NEW YORK, April 2, 2008 /PRNewswire-USNewswire/ -- Pharmaceutical companies currently challenged with replacing the $65 billion worth of product expected to go off patent in the next four years must dramatically rethink their R&D models for future success, according to a new report released by Deloitte today.
According to the report titled The Changing Face of R&D in the Future Pharmaceutical Landscape (http://www.deloitte.com/us/FuturePharma), current R&D programs focused on developing a small portfolio of high revenue blockbusters will evolve to R&D programs focused on high efficacy treatments developed for smaller patient populations based on specific genotypes. Such treatments, and their higher demonstrated efficacy, may ultimately have the potential for higher per treatment revenues.
This fundamental disruption of today's pharmaceutical industry will create both opportunities and threats for current industry players, and will stimulate the emergence of new industry entrants configured specifically to succeed in the changed pharmaceutical landscape.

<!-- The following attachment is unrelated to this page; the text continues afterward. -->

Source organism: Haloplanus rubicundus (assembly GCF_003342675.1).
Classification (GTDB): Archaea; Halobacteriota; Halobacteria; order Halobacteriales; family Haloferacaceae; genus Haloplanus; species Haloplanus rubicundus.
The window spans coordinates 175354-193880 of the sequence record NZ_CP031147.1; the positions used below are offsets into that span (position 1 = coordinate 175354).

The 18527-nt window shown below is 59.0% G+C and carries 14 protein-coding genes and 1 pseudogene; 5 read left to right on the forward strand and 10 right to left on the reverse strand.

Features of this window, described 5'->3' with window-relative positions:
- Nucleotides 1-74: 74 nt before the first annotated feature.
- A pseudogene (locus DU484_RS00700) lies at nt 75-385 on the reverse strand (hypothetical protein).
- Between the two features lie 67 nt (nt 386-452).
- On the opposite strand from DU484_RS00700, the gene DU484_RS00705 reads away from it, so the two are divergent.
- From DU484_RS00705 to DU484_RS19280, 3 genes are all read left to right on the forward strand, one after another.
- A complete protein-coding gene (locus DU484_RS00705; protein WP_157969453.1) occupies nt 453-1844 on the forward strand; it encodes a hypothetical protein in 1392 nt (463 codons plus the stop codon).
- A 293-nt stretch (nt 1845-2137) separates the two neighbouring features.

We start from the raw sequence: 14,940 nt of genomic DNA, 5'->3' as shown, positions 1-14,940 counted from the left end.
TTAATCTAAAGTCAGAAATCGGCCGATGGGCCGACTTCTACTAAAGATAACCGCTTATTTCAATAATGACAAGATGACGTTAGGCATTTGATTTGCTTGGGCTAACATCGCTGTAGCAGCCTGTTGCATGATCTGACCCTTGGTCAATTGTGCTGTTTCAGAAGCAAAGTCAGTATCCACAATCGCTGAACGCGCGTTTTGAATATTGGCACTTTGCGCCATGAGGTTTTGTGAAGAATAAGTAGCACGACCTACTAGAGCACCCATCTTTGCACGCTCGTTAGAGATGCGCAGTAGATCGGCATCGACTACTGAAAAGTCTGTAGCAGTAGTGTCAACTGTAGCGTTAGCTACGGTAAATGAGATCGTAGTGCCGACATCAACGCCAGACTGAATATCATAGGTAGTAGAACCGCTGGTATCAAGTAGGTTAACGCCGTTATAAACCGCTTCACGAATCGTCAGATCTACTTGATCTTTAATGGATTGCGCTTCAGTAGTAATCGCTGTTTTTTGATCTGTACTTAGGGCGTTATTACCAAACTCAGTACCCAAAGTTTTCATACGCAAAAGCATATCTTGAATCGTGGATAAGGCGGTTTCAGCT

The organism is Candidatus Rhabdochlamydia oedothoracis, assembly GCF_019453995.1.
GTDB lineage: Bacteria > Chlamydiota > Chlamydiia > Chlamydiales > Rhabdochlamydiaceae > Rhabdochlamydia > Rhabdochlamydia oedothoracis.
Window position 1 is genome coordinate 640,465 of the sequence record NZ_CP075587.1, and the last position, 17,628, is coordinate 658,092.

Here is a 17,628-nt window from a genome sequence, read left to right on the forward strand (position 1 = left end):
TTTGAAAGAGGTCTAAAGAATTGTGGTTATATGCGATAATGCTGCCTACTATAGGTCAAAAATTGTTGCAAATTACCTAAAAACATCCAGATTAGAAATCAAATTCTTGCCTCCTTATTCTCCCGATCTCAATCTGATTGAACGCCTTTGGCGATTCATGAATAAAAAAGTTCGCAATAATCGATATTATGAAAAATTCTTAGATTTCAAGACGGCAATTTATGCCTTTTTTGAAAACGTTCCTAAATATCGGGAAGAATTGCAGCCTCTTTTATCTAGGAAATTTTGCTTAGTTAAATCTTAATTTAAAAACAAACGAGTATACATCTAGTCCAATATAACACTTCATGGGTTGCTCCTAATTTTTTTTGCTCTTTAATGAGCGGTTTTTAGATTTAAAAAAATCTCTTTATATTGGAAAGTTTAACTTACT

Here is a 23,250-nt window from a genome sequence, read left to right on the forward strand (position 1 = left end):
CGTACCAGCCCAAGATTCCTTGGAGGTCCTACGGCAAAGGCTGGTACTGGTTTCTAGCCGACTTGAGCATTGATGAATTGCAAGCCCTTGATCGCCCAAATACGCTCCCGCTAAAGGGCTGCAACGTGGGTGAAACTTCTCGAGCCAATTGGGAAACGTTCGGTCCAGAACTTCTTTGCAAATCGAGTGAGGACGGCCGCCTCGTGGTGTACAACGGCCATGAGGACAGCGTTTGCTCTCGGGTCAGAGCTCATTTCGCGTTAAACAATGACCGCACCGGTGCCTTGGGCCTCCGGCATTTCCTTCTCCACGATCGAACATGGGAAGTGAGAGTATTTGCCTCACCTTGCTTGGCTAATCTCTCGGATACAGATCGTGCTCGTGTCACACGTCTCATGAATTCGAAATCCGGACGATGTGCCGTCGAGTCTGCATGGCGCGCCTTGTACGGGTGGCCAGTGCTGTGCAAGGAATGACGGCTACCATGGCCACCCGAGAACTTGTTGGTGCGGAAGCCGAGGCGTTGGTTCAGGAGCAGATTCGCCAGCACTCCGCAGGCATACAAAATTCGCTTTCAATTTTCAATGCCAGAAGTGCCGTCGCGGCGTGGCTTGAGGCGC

"Continuing yesterday's R&D focus on developing blockbusters will not secure success in the future," according to Terri Cooper, Ph.D., a principal in the Life Sciences practice of Deloitte Consulting LLP. "Pharmaceutical companies cannot rest on their laurels. They need to be looking outside of their four walls to develop partnerships and collaborations with a network of companies, scientists and organizations to fuel R&D developments and reduce time to bring new drugs to market."
The R&D model of the future will incorporate:
-- R&D strategies which support the assembly of treatment portfolios for the entire disease life cycle and the various genotype specific patient segments in the life cycle, rather than the traditional one-off "blockbuster"
-- Focused R&D programs based on genotyped patie
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